The Republic Day Parade is the most important State ritual of the Republic of India when India reaffirms its commitment to democracy and the Constitution. Armed forces reaffirm their allegiance to the civilian authority and government honours the martyrs of the republic and award citizens for their notable contribution to the nation.
To defile or threaten to harm the Republic Day's sanctity is a direct assault on the very foundation of the republic. This is what we witnessed on January 26 when armed protestors broke their promise and stormed the national capital while carrying out the infamous ‘tractor parade’.
The images of sword-wielding anarchist trying to mow down police personnel with tractors, beating women constables and assaulting police and bystanders have marred the Republic Day. The very idea of holding a parallel parade to the Republic Day Parade reeks of contempt of the republic and challenge to the authority of the State. Moreover, the assault on the Red Fort, an important symbol of the Indian State, is reminiscent of the insurrectionists' attack the United States Capitol Hill.
Now that several supporters and opposition parties are distancing themselves from the violence, we must recall that these protests with unreasonable maximalist demands were not peaceful from the very beginning. From creating law and order problem in Punjab and Haryana to the failed attempt at storming Delhi in November, it always had a strong undercurrent of vandalism. These protestors have been blocking critical access routes to the Delhi, thus harassing the millions of common people, apart from causing the loss of thousands of crores of rupees to local residents and industry. Furthermore, all this while refusing to engage in any meaningful dialogue with the government.
In the first meeting, farmer union representatives could not point out any clause or specific points as detrimental to the farmers. The government had to ask them to come back later, but they still could not come with any issues against the three new farm laws despite 10 rounds of talk. They refused to discuss the laws, and insisted on its instant repeal. They reportedly misbehaved with the government negotiators by refusing to speak in the meeting or sitting with their backs towards them. Instead of discussing the farm laws, they made demands such as no fine and jail sentence for smog-causing stubble burning, diesel prices for agriculture be slashed by 50 percent, a written guarantee for the above-market artificial price for their produce, and compulsory purchase the government.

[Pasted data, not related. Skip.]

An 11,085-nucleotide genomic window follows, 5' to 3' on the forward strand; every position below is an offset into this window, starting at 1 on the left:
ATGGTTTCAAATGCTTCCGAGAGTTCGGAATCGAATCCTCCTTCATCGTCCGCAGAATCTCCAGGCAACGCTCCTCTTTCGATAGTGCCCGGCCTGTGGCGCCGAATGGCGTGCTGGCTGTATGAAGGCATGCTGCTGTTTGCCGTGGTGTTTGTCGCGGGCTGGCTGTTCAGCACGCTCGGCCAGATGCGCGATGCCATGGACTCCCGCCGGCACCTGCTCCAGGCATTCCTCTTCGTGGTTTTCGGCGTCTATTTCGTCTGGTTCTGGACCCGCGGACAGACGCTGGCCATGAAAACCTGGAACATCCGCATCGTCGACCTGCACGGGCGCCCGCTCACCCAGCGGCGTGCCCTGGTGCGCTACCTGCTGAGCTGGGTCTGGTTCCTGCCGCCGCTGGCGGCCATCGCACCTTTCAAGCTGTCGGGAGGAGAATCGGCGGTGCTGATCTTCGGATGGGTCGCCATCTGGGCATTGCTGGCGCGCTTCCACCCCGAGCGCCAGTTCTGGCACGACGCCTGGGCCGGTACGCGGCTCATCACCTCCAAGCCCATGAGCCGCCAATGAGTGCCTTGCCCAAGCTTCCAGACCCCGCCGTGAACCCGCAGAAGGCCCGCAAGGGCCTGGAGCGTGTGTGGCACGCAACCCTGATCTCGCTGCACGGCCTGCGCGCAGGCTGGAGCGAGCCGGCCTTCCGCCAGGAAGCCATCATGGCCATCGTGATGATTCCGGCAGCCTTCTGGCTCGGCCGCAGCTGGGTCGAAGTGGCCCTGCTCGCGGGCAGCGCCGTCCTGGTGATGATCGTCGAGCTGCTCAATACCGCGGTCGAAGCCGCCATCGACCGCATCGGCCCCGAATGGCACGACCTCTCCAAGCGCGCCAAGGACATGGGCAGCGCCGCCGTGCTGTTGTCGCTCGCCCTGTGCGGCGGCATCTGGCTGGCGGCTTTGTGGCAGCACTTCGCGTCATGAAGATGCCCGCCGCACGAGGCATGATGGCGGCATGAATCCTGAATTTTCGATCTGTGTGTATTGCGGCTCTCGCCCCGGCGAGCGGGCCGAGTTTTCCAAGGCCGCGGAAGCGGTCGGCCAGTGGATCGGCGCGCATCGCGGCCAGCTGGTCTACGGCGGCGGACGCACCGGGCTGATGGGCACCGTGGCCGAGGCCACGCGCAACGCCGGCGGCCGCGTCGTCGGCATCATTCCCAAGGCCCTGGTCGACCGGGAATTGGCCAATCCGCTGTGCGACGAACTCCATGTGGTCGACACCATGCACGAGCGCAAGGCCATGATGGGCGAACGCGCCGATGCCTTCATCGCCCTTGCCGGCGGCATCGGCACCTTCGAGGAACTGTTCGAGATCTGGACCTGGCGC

Moreover, even after the government conceded most of their demands along with the proposal to suspend new laws for a year-and-a-half, farmer unions refused to come to any agreement and instead called for a tractor rally on Republic Day. They even kidnapped and forced a youth to lie on camera that government tasked him to assassinate farmer union leaders in an attempt to whip up passions. The youth claimed that he was even tortured.
The protests' discourse and polemics have been steeped in conspiracy theories and demonisation of the media, politicians, and business houses. It has resulted in violence like the widespread vandalism of the network towers of Reliance Jio mobile. Wild allegations were made that corporates will take over farmers’ lands.
The violence should also spotlight the role of social media, especially Twitter in creating a fake narrative and justifying violent means as a just cause. Twitter did not ban any handle spreading panic and fake news, including that of media persons who falsely claimed that the protester who died on January 26 was due to police firing.
From observing the events over the past few weeks, and especially the ghastly violence on January 26, the insurrectionists’ aim is clear: they wanted to provoke the government and the police into using lethal force. It would have started a downward spiral of violence. Here, the police's role in the face of immense adversities is commendable. They put their lives in the way of harm and were largely unprovoked in the face of a massive assault — and still did not let the anarchy disturb the Republic Day ceremonies. It must now follow up the CCTV footage and other evidence to track and arrest those responsible for the violence.
Moreover, while the government refused to take the bait, it must now open an investigation against the farmer union leaders and others behind the violence. Furthermore, the implementation of the new farm laws must now go on without any delay. Parliamentary democracy cannot be held hostage by violent interest groups working to protect their oppressive social and political power at expense of the masses.Disclosure: Reliance Industries Ltd. is the sole beneficiary of Independent Media Trust which controls Network18 Media & Investments Ltd which publishes Moneycontrol.